Part two/to be continued…

Notes

1. Both Intellect and Soul are Forms.

2. Plotinus distinguished between ‘civic’ and ‘purificatory’ virtues. The former pertain to life in this world, the latter to those which lead the Soul to ‘another life, that of the Gods’ and in Intellect. I,2.7.

3. ‘All things are around the King of all, and That is the cause of all good and beautiful things, and all things belong to That, and the second things are around the Second and the third around the Third.’  I,7.2. This is one of the foundation-texts of Neoplatonic theology and is quoted from the questionably authentic Second Letter of Plato (312e1-4). In the Timaeus circles are the governing force in the universe and in our heads. Also ‘…if one ranks the Good as a centre one would rank Intellect as an unmoved circle and Soul as a moving circle; but moving by aspiration.’ IV,4.16.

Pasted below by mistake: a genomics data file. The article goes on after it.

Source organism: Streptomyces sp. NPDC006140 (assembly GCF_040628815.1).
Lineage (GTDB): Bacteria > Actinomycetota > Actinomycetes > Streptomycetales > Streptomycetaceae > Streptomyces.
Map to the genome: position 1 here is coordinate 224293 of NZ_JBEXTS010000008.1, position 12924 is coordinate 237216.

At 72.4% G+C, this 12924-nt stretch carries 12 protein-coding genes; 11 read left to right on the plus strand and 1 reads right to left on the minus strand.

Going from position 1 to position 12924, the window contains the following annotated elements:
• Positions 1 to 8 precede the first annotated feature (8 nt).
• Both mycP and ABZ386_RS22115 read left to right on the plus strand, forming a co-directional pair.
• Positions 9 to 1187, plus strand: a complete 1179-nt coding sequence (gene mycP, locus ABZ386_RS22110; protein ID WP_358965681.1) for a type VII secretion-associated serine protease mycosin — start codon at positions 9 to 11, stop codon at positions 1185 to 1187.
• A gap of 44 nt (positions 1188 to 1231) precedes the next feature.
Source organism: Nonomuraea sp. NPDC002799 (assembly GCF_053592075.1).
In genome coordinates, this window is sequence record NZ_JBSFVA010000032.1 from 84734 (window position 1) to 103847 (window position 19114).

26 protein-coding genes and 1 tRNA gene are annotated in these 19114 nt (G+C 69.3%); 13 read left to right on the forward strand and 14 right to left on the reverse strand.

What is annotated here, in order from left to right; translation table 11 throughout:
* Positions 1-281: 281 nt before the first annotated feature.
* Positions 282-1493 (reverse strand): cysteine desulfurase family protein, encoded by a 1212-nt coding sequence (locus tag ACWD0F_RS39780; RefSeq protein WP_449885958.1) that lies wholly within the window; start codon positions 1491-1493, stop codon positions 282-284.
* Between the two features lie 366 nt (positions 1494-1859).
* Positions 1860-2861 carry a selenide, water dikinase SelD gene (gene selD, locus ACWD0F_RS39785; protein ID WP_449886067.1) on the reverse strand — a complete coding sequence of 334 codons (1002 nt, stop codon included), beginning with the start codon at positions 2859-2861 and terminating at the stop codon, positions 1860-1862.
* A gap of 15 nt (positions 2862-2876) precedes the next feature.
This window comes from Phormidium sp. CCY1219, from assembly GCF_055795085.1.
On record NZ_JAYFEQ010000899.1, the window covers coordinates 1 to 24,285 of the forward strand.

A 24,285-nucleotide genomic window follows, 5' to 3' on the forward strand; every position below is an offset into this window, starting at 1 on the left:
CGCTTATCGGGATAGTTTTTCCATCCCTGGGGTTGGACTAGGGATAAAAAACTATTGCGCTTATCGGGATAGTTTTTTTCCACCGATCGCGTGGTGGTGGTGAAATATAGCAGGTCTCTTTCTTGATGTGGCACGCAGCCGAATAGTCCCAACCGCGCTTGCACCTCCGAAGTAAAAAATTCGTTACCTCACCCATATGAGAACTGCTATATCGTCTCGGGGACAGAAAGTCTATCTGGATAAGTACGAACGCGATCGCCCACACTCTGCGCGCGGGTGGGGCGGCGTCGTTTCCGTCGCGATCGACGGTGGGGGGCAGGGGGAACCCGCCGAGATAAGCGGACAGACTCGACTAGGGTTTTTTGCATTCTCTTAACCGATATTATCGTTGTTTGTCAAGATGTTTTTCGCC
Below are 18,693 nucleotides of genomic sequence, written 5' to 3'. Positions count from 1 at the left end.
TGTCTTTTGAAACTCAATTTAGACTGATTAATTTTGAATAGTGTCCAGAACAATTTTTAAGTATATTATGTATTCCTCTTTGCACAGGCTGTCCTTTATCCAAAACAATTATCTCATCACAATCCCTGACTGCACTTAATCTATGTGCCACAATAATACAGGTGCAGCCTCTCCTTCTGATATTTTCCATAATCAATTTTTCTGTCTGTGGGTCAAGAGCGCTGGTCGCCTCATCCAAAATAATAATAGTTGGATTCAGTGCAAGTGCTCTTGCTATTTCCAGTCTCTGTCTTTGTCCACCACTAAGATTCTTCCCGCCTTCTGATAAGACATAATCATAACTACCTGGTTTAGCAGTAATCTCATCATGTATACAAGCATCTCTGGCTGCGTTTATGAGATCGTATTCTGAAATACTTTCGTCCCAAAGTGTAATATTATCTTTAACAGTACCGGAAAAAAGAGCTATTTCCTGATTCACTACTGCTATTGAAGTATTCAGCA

4. ‘…to those of power to reach, it is present; to the inapt, absent.’ VI,9.7. Cf. Bergson’s identification of two moral and spiritual types and his comparison between ‘static religion’ and ‘dynamic religion’ in ‘The Two Sources of Morality and Religion’, 1932.

5. Soul arrives at Intellect by contemplation but Intellect arrives at the Good through immediate unity with it.

6. Ibid, Vol.5, 29. ‘What is new (in Plotinus’ system)…is the notion of making the ‘Ideas’ states of being of the Intellect and no longer distinct objects, of bringing the very subject of thought into the intelligible world, of considering the hypostases less as entities than as spiritual attitudes.’ Henry op. cit., li.

7. Here I use Armstrong’s terminology. MacKenna translated this as ‘Lower Soul’, ‘Nature-Looking and Generative Soul’, ‘Logos of the Universe’ and ‘ Reason-Principle of the Universe’.

8. III,8.4. Also ‘the Nature best and most to be loved may be found there only where there is no least touch of Form.’ VI,7.33.

9. Armstrong, op. cit., vol. I, xviii-xix.

10. ‘…Life streaming from Life; for energy runs through the Universe and there is no extremity at which it dwindles out…’ III,8.5. ‘…the law is, “some life after the Primal Life, a second where there is a first; all linked in one unbroken chain; all eternal; divergent types being engendered only in the sense of being secondary”.’ II,9.3.

11. III,2.15.